Editor’s note: With this issue, The New Criterion inaugurates a section devoted to Notes & Comments on timely issues and recent events likely to be of interest to our readers—H.K.
The Mapplethorpe mess, now enjoying rather more than Andy Warhol’s proverbial fifteen minutes of fame, bids fair to become part of the dubious history of the artist’s confrontation with bourgeois society. As the uproar over the Helms amendment attests, the impact of this governmentally supported provocation on the climate for public support of the arts in this country will not soon go away.
Because the National Endowment for the Arts directly funded the showing of Mapplethorpe’s sado-masochist photographs, there has been a huge, and justified, outcry in Congress and across the nation about the use of federal subsidies for what is so plainly in the case of these photographs offensive art. There have been, and will doubtless continue to be, legislative attempts to prohibit such support in the future. In our opinion, such efforts, among them the Helms amendment, are doomed—unless they reflect the results of a serious re-thinking of the proper purposes of federal support for culture, and the proper mission of the NEA.
Direct public expenditures for culture were born in the 1960s out of a curious amalgam of Great Society uplift, guilt over the John Kennedy assassination, and an upper-class desire to transform noblesse oblige into gouvernement oblige. Amidst all the hoopla and self-congratulation surrounding the NEA, there has never been any real consideration of what art might be supported, and what the cultural interest of the state, as surrogate for the society, might be.
Instead, the operative philosophy underlying direct public patronage has been: “Art is good, more art is better, the most art is the best.” The result of this arts boosterism has been an intellectual vacuum, which has been filled by powerful and noisy constituencies demanding and receiving federal support for art as mass entertainment, for art as social and political redress, and for art as an extension of the boundaries of cultural consciousness and individual life-styles. One need only look at public television and the vulgarization of museum exhibition programs and symphony orchestra schedules to see the triumph of art as entertainment; the proliferation of special-interest arts groups organized by gender and ethnicity is evidence enough of art as redress; the Mapplethorpe exhibition at such a distinguished national institution as the Whitney Museum in New York—even leaving aside for the moment the exhibition that was scheduled to appear at the Corcoran Gallery in Washington—is proof of the use of art to advocate hitherto unacceptable modes of personal behavior.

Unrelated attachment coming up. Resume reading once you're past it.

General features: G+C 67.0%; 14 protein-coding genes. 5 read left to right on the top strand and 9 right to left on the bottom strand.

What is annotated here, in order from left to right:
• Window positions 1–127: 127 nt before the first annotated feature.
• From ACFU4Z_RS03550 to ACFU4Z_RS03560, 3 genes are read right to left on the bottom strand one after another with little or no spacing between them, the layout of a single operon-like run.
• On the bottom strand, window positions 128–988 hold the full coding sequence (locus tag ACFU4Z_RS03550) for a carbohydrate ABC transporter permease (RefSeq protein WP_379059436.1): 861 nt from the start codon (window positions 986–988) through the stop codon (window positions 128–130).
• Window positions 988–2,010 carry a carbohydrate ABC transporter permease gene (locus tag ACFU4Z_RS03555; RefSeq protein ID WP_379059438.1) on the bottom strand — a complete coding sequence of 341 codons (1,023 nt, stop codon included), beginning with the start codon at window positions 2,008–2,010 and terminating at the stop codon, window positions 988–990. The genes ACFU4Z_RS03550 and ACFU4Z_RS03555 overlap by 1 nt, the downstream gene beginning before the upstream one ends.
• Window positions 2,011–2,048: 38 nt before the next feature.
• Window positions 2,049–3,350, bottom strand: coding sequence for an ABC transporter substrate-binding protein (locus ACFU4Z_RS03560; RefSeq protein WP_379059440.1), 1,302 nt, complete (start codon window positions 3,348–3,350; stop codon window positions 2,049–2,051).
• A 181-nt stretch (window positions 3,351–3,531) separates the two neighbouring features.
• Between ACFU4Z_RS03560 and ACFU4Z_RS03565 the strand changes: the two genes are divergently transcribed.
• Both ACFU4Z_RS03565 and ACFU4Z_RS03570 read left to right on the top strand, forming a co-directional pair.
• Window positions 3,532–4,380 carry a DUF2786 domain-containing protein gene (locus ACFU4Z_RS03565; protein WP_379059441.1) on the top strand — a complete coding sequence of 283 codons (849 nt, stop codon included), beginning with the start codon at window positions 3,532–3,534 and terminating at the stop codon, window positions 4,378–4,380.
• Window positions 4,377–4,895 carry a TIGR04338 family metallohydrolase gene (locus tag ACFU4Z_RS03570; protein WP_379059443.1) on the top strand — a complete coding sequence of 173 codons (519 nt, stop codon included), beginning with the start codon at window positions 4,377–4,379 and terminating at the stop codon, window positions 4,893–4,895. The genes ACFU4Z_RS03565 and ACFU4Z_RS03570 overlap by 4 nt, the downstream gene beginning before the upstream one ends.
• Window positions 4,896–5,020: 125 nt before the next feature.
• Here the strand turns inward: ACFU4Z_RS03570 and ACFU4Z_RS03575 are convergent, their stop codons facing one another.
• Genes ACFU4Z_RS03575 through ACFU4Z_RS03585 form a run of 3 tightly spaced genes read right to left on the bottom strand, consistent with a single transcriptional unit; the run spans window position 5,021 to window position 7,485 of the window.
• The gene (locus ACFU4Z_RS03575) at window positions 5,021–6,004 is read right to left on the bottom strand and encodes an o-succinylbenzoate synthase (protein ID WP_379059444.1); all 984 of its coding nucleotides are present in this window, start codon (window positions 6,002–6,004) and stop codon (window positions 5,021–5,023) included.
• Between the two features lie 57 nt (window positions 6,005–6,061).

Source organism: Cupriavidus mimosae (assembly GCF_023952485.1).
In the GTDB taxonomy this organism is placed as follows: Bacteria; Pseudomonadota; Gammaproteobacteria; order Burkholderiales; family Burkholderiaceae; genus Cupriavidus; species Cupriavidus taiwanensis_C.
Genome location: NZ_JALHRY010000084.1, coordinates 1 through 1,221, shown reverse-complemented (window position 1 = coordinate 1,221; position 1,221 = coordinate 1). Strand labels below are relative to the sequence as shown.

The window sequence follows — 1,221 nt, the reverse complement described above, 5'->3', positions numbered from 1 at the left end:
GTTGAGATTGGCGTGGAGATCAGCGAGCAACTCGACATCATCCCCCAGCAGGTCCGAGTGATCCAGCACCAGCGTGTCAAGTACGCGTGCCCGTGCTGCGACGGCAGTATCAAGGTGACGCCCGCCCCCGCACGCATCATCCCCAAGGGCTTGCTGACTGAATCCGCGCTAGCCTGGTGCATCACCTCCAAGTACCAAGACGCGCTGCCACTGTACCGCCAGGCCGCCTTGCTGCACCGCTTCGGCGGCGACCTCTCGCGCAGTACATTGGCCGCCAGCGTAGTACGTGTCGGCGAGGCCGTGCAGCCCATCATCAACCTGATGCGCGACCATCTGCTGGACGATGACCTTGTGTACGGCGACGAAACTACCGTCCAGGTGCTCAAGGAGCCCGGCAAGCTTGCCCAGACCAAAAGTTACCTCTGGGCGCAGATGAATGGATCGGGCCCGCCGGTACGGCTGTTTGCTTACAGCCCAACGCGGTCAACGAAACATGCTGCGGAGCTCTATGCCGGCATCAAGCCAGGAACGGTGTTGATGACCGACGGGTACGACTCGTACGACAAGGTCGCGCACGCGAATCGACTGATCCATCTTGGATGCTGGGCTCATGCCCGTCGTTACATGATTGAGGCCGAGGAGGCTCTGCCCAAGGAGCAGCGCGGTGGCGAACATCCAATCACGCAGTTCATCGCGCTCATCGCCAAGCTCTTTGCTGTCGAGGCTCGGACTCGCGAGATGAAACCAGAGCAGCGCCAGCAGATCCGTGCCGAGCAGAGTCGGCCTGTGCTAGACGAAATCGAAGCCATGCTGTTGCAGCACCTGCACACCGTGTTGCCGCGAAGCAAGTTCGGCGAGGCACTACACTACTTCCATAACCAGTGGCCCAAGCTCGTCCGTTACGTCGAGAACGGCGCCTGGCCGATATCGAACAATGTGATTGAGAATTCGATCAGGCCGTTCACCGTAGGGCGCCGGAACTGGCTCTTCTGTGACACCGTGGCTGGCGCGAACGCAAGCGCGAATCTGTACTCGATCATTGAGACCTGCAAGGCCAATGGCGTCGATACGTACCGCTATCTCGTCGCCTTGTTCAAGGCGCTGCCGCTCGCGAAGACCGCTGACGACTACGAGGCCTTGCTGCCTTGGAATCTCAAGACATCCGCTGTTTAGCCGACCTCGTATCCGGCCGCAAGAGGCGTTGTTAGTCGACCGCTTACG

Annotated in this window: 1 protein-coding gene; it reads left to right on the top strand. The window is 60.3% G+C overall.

And so the NEA is now on trial. In its hour of need, the agency’s advocates can call upon no arguments for its continuation other than the old and tired sentimentalities about how the arts embellish our existence and provide otherwise unavailable amenities to daily life—and lots of commercial and economic benefits in the bargain.
These arguments, it cannot be repeated often enough, will no longer do. Their lack of specificity and purpose, their failure to understand the nature of art and the long-term needs of culture in a political democracy, doom them to failure in convincing the American people (and their leaders) of the value of the NEA or in defending public decency against antinomian assaults. After much delay—a delay itself signifying drift and confusion at the highest levels of government—a new chairman of the NEA has been nominated. Unfortunately, leadership is impossible without policy: an appointment, no matter how qualified, can hardly substitute for a policy.
But policy is impossible without the making of choices and the giving of reasons. What is required is nothing less than the proclamation of a viable goal for public support and for the NEA (and for the National Endowment for the Humanities as well, though the condition of the NEH, because of recent strong and thoughtful leaders, is less critical).
Stated negatively, public cultural support cannot be about the provision of entertainment, either upscale or for the masses; it cannot be about the accomplishment of immediate and partisan social and political goals; it cannot be about the stretching of the limits of permissible personal behavior; it cannot validate the so-called “cutting edge” of art or thought.
Stated positively, public support must concentrate on nothing less than the transmission of the civilization of the past, via the present, to the future. Public support thus must concern itself with civilizing works of art, literature, and thought, their preservation, study, communication, and regeneration. While new work does have a place in public support, that place can hardly be central if the protection of civilization, the major purpose of such support, is to be accomplished. Above all, the sole criterion for public support must be that of the continuity and permanence of the highest achievements and values of human society.
This article originally appeared in The New Criterion, Volume 8 Number 1, on page 1
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